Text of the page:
Wow. This can only be the work of time travelers who want to provide a gentle guiding hand without it being totally obvious someone's farking with the timeline.
 
2020-11-23 4:45:29 PM  

kevlar51: Honestly, 70% would normally be viewed as pretty damn good, as far as vaccines go. Flu vaccines typically come in at 60%. It's just overshadowed by the 90-95 percenters.


AstraZeneca vaccine is much cheaper and can be kept in a fridge. It will be the better option for remoter locations.
 
2020-11-23 5:12:43 PM  

Archy Medes: kevlar51: Honestly, 70% would normally be viewed as pretty damn good, as far as vaccines go. Flu vaccines typically come in at 60%. It's just overshadowed by the 90-95 percenters.

AstraZeneca vaccine is much cheaper and can be kept in a fridge. It will be the better option for remoter locations.


Heck, if it's available it will be the best for wherever you can get it. Even with all 3 approved vaccines in full production there's still only enough capacity to vaccinate about half the world's population by the end of 2021. Based on these results I'll take whichever of the 3 is available to me first since they'll be sure to to use the 90% effective dosing strategy.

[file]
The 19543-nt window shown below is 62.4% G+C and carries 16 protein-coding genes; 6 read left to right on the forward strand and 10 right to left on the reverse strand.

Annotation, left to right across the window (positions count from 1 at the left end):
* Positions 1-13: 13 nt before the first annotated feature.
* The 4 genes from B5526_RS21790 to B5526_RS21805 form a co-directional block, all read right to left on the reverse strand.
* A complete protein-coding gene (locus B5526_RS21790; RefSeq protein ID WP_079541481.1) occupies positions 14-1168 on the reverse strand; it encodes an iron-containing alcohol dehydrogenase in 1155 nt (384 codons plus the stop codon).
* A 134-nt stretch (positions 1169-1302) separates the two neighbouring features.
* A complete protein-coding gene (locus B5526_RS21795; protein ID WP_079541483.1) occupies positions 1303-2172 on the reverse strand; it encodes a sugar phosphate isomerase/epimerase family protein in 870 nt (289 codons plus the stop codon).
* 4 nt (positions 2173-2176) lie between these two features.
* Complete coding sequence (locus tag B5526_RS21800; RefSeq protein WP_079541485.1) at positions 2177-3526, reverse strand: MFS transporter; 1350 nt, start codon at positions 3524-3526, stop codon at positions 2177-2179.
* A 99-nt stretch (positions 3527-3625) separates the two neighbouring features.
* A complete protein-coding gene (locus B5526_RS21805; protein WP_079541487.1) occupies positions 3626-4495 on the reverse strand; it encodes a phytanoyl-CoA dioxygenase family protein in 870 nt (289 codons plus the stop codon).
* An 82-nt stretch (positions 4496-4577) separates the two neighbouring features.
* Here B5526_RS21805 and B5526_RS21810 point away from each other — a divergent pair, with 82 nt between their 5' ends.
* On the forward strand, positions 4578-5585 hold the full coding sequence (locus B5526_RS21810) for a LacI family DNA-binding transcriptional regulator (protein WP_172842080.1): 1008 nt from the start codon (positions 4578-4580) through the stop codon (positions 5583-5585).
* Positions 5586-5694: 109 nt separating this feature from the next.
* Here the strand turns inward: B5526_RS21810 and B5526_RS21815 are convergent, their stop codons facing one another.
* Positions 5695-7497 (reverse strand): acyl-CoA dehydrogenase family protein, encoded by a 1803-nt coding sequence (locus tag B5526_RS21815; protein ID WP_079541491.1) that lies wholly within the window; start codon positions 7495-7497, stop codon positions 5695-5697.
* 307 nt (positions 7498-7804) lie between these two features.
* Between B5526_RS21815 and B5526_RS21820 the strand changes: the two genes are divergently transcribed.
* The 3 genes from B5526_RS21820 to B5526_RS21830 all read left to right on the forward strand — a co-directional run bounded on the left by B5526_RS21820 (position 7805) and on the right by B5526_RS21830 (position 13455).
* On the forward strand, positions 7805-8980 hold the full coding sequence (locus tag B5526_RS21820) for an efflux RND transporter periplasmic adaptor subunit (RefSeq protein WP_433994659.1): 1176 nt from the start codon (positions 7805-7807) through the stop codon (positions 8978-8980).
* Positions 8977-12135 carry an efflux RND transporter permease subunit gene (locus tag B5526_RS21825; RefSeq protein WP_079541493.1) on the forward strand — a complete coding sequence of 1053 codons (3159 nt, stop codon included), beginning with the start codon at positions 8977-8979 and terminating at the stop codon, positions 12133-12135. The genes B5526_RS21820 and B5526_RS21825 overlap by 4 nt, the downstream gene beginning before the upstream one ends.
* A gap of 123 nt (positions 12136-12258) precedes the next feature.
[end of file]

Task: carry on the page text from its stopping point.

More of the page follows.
2020-11-23 7:29:00 PM  
It gets a government bail out?
 
2020-11-23 7:37:18 PM  

I hereby demand that I be given a Fark account: How they're getting an average of 70% out of 90% and 62% is unknown, it may be the overall average and there were more candidates in one dosing regime than the other, but a straight average is 76%.


The number reported on UK radio this morning was 76% - I think this article is rounding too much.
 
2020-11-23 7:40:27 PM  

Khellendros: I don't know if we have any data yet on whether these Covid vaccines have an effect on severity yet.


The new vaccine reduced severity in all cases (there were no serious cases or hospitalisations) even when it didn't prevent infection. It is a pretty effective "no one dies" vaccine.
 
2020-11-23 7:45:31 PM  

Archy Medes: AstraZeneca vaccine is much cheaper and can be kept in a fridge. It will be the better option for remoter locations.


Anyone who is wondering what "much cheaper" means - the AstraZeneca vaccine is 10% of the cost of the others, running at $3 per dose (I guess $4.50 if you have an initial half-dose) compared with $32+ for the others.

That said, the US hospital system will probably charge you $500 a dose anyway, so maybe not an issue to be concerned about.